How could any child processed of an imagination not know that an enchanted and other worldly kingdom awaited not only Maria, but anyone courageous enough to accompany her. The Cathedral books and The White Witch followed on over the next few years, until I was eagerly searching for other titles by this remarkable author. She seemed able to bring the world of the spirit into the every day and make of the mundane something fresh and new. I set out to find all of her books, and was lucky enough to do so with the exception of her plays and one early set of stories.

I caught the news of her death in 1984 by accident. I was married by this time with my first child on the way and a new house in a strange town to look after. I felt as though a beloved distant relative had died, and that now, I would never get a chance to tell her how much I admired and loved her. I re read all her work, and started to fill in the gaps that I hadn’t got around to filling. Suddenly every word she had written was doubly precious, as there weren’t going to be any more. I sought out copies of her Omnibus edition of the Eliots of Damerosehay; this had a forward in it that filled in a tiny piece of knowledge. Her auto biography, anthologies and Diary of Prayer, soon followed. I found the guide she had written for the Chapel at Buckler’s Hard, and that she had written the jacket publicity for a number of books such as “Rider on the White Horse”, and “Sword at Sunset”, both written by another favourite author of mine Rosemary Sutcliff.

This is when the wonderful, Goudgian event occurred. My husband mentioned that he had seen the first editions of The Sword and the Circle, The Road to Camlann and The Light Beyond the Forest by Rosemary Sutcliff for sale, and that they were signed by the author. Was I interested? Of cause I was, how could I resist? When the books arrived, they were in perfect condition, obviously never been read, and indeed they were signed by the author, and dedicated to “Elizabeth with love.” One of the books also contained a letter. It said; “Elizabeth, my poor Darling! Jessie told me about your poor pinned leg and I am so sorry! This is really just a Get Well Card, I’ll write properly when you feel more up to letters, and meanwhile I’ll phone Jessie for news. Much love Rosemary” It was dated April 24th. For anyone familiar with Elizabeth’s biography, the connection of the two names Jessie and Elizabeth in the same missive had to be more than coincidence! In the “World of Elizabeth Goudge” Sylvia Gower tells us how in the early spring of 1978, Elizabeth had a fall at home and injured her leg so badly she had to go to hospital. Seven months later she was still in pain enough to mention her pinned leg in correspondence.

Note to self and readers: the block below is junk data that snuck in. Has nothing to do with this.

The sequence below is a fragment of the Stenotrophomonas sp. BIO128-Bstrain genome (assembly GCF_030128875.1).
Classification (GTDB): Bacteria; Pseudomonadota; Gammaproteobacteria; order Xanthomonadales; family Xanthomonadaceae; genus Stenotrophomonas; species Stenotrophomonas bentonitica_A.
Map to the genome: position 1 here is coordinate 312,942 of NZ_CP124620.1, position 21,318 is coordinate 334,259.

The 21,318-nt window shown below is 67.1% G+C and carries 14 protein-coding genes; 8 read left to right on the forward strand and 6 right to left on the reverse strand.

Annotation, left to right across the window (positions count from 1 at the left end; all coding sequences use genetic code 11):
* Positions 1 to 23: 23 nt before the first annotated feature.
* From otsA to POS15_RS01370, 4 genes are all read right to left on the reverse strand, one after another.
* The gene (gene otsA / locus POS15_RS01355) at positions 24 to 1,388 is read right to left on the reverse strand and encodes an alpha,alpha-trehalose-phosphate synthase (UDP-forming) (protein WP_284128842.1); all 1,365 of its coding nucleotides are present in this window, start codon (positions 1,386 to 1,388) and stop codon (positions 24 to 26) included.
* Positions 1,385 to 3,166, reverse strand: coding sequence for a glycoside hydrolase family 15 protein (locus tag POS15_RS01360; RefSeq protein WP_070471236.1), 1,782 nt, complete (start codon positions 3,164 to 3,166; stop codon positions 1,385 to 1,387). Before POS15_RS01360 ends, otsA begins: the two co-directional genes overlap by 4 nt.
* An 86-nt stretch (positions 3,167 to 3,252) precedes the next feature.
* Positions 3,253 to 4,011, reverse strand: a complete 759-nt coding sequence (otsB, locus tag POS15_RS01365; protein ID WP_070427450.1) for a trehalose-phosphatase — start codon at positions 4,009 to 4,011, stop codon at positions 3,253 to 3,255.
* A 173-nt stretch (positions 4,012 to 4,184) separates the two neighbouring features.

Elizabeth told a reporter that Jessie was a great help to her with her files and papers, and indeed was told to burn all superfluous material after her death. I am sure that Elizabeth would have corresponded with a number of contemporary authors, such as Rosemary Sutcliff, especially as they belonged to the same publishing house. If a friend knows another is unwell and wishes to send love and good wishes to them, what could be more natural than sending something “home made” or personal with the wish? For most of us it would be a pot of home made jam, or a bunch of garden flowers. But between authors, first editions of their new book! What an addition to a collection. To be able to think that Elizabeth would at least have had the letter read to her, if not actually held it. The very books themselves must have come from her library. I think that along with Parson Hawthorne (The White Witch) Elizabeth held books to be “the best of the earthly meats”, and how rich a new book could make them both feel. These books have now become a treasured part of my collection, a nugget of gold in a jewelled casket of books.

 

Re: Paper Treasure

From: Jo
Category: Category 1

Comments

I thoroughly appreciated the information contained in this posting. Thank you. My husband and I visited with Jessie Monroe outside of Rose Cottage in August, 1979. She was so gracious to us and invited her into their garden and offered cuttings of plants from the garden. She said Miss Goudge had just returned from a nursing home.